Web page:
The Cash Money Crew

Three million people marched in France today against a labor flexibility bill, possibly the largest protests in the history of modern France. It’s the kind of reaction you’d expect in Bengal:

The marches were part of a nationwide day of action against the Villepin legislation, which was intended to encourage hiring by making it easy for companies to fire workers under age 26 during their first two years on the job. [Link]

“It is a collective failure of the French system,” said Louis Chauvel, a sociologist who studies generational change. “You earn more doing nothing in retirement at the age of 60 to 65 than working full-time at the age of 35…”

… A sweeping survey of people in 22 countries released in January found that France was alone in disagreeing with the premise that that the best economic model is “the free enterprise system and free market economy.” [Link]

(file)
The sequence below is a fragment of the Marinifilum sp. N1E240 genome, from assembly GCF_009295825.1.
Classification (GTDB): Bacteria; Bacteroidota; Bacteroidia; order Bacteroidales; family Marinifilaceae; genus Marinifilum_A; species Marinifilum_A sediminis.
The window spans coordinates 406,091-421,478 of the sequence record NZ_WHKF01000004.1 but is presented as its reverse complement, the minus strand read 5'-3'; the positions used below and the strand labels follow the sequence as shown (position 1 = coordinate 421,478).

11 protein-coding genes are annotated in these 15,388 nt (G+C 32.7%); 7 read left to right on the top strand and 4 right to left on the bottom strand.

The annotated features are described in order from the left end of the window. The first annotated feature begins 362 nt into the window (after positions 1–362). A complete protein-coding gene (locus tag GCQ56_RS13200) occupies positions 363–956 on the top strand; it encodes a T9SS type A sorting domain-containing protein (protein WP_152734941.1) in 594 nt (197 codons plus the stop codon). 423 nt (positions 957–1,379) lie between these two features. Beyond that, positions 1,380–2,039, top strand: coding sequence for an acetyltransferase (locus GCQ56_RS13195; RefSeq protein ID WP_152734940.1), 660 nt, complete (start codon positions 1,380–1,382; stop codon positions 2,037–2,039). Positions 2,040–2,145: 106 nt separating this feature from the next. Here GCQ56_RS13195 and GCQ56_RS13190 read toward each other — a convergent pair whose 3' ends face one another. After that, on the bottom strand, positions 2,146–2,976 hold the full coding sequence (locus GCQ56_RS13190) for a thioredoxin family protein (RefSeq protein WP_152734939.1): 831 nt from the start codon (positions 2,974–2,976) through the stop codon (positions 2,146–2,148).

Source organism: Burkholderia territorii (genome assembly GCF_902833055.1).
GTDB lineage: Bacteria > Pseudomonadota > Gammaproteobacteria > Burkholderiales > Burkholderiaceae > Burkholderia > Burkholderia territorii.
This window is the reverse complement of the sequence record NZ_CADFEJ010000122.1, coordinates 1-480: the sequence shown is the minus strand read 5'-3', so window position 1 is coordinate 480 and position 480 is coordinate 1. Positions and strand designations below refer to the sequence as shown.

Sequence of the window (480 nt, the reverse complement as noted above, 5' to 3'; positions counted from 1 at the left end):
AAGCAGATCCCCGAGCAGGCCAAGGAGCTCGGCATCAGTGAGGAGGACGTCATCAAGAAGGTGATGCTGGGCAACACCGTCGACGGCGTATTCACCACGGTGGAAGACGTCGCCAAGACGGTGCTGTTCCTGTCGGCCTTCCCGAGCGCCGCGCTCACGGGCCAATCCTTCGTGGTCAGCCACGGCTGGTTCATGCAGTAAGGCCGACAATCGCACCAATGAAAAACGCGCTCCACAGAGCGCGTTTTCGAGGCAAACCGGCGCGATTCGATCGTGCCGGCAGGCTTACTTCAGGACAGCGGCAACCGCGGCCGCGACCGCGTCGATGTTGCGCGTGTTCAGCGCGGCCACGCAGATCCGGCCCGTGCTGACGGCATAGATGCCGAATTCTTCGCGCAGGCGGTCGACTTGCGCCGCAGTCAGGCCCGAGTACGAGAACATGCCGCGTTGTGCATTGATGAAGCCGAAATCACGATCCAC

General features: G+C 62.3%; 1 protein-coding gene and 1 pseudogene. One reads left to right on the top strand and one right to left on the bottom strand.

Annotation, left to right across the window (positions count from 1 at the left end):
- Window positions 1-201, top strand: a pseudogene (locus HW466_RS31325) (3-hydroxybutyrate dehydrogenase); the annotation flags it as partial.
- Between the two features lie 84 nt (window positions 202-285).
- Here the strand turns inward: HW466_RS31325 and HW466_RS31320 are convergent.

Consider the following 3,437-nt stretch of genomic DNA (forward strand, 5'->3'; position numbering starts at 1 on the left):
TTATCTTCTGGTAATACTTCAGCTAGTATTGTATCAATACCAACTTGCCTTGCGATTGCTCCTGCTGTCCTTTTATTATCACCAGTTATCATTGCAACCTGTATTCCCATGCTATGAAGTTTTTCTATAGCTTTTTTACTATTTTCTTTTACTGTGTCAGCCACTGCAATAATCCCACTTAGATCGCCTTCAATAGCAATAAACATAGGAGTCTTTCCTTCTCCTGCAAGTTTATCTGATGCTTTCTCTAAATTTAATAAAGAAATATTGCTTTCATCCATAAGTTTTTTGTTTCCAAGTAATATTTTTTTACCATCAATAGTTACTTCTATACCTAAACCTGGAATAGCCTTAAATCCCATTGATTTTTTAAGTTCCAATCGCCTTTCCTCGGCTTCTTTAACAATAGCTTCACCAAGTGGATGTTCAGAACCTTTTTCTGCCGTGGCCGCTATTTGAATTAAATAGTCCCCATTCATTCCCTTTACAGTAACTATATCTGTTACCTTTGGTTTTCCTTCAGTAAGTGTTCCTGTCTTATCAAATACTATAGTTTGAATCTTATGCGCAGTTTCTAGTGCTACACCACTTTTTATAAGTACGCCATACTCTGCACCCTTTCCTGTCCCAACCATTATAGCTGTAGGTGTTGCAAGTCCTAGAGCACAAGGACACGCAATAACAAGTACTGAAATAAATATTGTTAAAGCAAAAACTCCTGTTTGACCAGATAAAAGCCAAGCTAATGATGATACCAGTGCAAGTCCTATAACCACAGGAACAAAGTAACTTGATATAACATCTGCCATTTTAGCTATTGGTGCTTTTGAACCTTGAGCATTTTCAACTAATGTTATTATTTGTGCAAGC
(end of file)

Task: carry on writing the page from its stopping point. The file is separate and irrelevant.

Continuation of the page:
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p>According to the poll cited above, more Indians believe in a free market economy than even the Brits, Germans or French. China tops the poll, and France sits at the bottom.

Steven Kull, director of PIPA, comments: “In one sense we are indeed facing what has been called ‘the end of history,’ in that there is now an extraordinary level of consensus about the best economic system.” [Link]

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p>My theory is that rapid development gives people faith in the redemptive power of the invisible hand. The poll was conducted in India’s major cities, so urbanites support liberalization. But the poll says nothing about the voter-heavy heartland.

Selected numbers:

China: 74%
U.S.: 71%
India: 70%

UK: 66%
Canada: 65%
Germany: 65%
France: 36%

Here are poll results and methodology.

23 thoughts on “The Cash Money Crew

  1. more Indians believe in a free market economy than even the Brits, Germans or French